Adding complexity to our understanding of possible judges also helps clarify the claim that only “judge-choice” presumes an “interactive” judge. Interactivity here is constrained to easily detachable reasons that a judge can choose between easily. Affective, constitutive, or ideological effects of speech clearly do not “interact” with this type of judge. Interaction also occurs in this vision only at the moment of decision. It is odd to say that this is the only way to preserve a “dynamic” judge given the static understanding of language and subject that it accompanies. Consider Harrigan’s explanation of the effects this has on our theory of judging:

that you should hold speakers to every reason they cite as justification and use it to assess their policy—is one of the most reactionary and anti-critical stances one could take. It prioritizes who speaks over what is spoken about. It ignores content for form. It punishes instead of compromises. And, fundamentally, it is a tactic used by conservative political forces to crush progressivism. Do the critique folk really want to be in this company?

I agree that reliance on some language of punishment/severance could be a good argument against the phrasing/theory of language and judgement. That way of explaining what is going on in these debates isn’t our only option (more on this below). However, this groups all criticisms of this style together and presumes they are “progressive” or that content and form can be strictly separated. Ironically, if obnoxiously, we could at this point write a representational kritik of Harrigan’s post regarding the language of “progress.” What seems like one word might indicate a whole system of thought about the end goal of pure consequentialism and a “use” oriented theory of the relationship between language and the subject. At the very least, we should acknowledge that for much of the critical theory we’re drawing on for this type of position would say that what is spoken about constitutes the “who” that is speaking or judging. Rather than associating the construction of the 1AC with the debaters (the “who speaks”) as a type of personal corruption most of these positions rely on evidence about the role of criticism/negation as productive. They do not have to be about punishing individuals but instead about engaging in criticism of processes that all to often occur without much thought because they appear “necessary.” Severance is probably problematic and I agree that importation of counteprlan theory into debating alternatives has typically obscured issues instead of clarified them. The use of terms like severance seems more a symptom of judge-adaptation or inertia/debate-laziness than an intrinsic characteristic of criticism.

If we take this claim from Harrigan, “Thus, the judge, at the end of the debate, should be able to choose (for themselves) why to vote Aff or Neg. Logically, one can choose the best arguments from the set of available reasons presented in the debate,” I think it potentially works if we permit plan-inclusive or aff-inclusive alternatives. People fear the number of different arguments that can be raised about individual words. I think that we ought to treat these issues on a case-by-case basis (and with less commitment to offense-defense) in terms of how important a particular set of representations appear for an aff. Frankly, affirmatives should also be thinking about these issues. Also ignored in this fear is that there are significant circumstances where the negative cannot separate the plan from the problematic reasons presented by an affirmative. Negatives have often been dishonest about the degree to which something purely a contingent connection between justification and policy. Particularly in adopting a language that implies a strict separation between the plan (action) and advantage (justification/frame) the negative may be using a model of discourse/representation etc. that is in tension with the overall theoretical vocabulary. However, much of the responsibility for this phenomenon lies in the hands of affirmatives desperate to protect the special status of the plan. We have typically debated all of these as questions of absolute priority (the K equivalent of offense-defense). Rather, most of the evidence read for these claims (including Doty) indicates that these are issues worth engaging, not issues that are logically prior to consequnce—but something that should shape how/whether we ought to evaluate consequences (particularly in the manner described by many affs).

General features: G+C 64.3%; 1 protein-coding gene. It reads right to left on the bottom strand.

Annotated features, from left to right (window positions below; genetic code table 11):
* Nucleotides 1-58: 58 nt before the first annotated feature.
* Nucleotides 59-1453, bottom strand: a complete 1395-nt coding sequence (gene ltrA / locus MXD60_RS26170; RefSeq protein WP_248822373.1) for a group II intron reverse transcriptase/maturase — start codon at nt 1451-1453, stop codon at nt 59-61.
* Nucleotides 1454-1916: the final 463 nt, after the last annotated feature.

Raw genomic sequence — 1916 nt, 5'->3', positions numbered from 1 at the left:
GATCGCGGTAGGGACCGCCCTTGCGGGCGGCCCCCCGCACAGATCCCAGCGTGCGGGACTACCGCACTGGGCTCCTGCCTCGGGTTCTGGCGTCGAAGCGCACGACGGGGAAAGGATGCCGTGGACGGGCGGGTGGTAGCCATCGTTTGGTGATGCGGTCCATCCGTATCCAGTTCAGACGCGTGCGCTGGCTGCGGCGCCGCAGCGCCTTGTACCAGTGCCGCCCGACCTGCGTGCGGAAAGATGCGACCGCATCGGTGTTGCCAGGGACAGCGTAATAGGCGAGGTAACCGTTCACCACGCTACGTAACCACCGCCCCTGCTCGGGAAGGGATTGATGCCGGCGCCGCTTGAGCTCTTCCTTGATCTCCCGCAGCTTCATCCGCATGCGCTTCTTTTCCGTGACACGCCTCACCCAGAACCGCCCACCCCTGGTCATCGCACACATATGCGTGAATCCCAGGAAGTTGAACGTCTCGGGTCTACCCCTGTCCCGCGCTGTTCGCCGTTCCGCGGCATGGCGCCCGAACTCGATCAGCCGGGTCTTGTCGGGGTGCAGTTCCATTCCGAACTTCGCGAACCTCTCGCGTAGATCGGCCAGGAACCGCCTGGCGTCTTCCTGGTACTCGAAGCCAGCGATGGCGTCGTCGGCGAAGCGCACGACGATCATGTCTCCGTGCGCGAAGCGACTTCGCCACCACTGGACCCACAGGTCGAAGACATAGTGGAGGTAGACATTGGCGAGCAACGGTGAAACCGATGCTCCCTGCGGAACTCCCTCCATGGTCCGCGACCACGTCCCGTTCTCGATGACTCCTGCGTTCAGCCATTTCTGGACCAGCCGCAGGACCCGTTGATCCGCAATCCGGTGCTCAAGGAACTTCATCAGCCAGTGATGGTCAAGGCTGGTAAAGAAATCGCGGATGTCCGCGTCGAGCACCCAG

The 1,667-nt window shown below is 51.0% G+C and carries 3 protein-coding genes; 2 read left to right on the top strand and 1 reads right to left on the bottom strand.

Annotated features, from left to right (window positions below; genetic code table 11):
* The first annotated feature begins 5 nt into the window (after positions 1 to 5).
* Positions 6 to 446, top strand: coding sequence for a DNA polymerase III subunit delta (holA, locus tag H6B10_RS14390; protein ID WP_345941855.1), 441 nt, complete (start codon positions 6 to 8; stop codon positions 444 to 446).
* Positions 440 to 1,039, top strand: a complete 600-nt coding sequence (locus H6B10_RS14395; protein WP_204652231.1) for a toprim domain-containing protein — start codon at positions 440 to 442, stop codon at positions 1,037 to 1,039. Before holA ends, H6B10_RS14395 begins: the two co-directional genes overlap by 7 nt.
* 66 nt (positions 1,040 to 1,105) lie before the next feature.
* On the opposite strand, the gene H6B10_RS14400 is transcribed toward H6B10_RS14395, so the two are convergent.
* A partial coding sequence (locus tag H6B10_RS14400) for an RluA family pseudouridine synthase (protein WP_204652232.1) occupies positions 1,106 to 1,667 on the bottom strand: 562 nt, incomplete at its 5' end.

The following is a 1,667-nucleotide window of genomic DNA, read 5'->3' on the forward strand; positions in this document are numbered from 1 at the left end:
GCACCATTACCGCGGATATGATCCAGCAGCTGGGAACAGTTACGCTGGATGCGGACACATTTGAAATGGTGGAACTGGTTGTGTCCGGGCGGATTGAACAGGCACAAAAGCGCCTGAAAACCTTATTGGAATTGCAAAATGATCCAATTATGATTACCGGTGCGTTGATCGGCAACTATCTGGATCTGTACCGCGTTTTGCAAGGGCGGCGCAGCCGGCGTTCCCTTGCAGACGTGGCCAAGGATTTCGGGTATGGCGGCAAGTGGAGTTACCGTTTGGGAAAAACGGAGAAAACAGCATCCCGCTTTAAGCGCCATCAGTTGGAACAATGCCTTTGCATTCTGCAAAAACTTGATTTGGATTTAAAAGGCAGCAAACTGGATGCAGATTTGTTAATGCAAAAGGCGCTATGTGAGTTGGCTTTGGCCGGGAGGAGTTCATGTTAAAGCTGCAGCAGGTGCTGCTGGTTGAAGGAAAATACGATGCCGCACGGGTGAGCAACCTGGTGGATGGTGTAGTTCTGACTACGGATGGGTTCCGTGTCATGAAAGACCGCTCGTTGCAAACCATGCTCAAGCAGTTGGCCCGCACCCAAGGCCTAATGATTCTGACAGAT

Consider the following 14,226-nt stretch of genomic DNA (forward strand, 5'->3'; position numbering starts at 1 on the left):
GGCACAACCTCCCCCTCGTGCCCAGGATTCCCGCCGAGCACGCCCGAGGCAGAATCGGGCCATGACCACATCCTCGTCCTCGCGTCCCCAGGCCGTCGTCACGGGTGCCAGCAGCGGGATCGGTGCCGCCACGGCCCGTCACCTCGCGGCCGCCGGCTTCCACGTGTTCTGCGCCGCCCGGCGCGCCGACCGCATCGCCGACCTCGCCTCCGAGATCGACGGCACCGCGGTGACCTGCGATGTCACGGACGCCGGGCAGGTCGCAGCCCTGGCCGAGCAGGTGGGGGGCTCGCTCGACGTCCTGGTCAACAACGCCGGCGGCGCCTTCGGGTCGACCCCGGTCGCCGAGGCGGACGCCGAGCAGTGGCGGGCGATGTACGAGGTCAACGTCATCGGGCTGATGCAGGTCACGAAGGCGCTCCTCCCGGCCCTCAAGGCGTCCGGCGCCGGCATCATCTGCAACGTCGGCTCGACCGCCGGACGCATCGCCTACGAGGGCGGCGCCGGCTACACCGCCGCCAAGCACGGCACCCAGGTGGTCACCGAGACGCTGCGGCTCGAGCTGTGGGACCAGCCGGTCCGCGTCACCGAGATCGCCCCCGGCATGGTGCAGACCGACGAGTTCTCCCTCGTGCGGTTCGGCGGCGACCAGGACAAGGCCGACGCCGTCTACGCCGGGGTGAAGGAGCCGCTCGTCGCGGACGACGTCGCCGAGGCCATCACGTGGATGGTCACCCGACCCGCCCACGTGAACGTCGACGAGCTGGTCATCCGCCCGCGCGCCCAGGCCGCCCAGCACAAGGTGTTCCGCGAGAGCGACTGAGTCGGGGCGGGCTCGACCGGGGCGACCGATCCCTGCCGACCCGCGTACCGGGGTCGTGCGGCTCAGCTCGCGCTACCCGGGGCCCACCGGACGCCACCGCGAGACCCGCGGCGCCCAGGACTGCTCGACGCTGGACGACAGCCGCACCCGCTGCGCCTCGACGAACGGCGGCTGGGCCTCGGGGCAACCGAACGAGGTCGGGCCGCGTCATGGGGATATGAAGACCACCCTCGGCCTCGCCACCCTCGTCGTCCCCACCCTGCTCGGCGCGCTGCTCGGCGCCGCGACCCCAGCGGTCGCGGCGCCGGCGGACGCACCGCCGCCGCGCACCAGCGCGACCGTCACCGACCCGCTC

I think that the analogy to the town-hall is loaded and misleading (we would change a lot more about debate than the question of representational kritiks and plan focus if we were actually concerned with modeling a town-hall format). However, even if we take it as a guiding analogy for evaluating debate the theory of “judge-choice” fails to account for the potentially productive components of the analogy. First, I would hope that in listening to the various proposals made in public deliberation that attendees would investigate not only the policies being presented or believe that advocacy for a policy could easily be detached from the rhetoric that often surrounds it. If one fails to pay attention to the connections between ideology and advocacy then we will have serious problems in deliberation. In a town-hall style exchange we’d likely witness AIK style advocacies—I agree with the general course of action, but in order not to have the course of action create X set of issues we ought to frame our actions differently.

Published in: Debate Theory, Kritik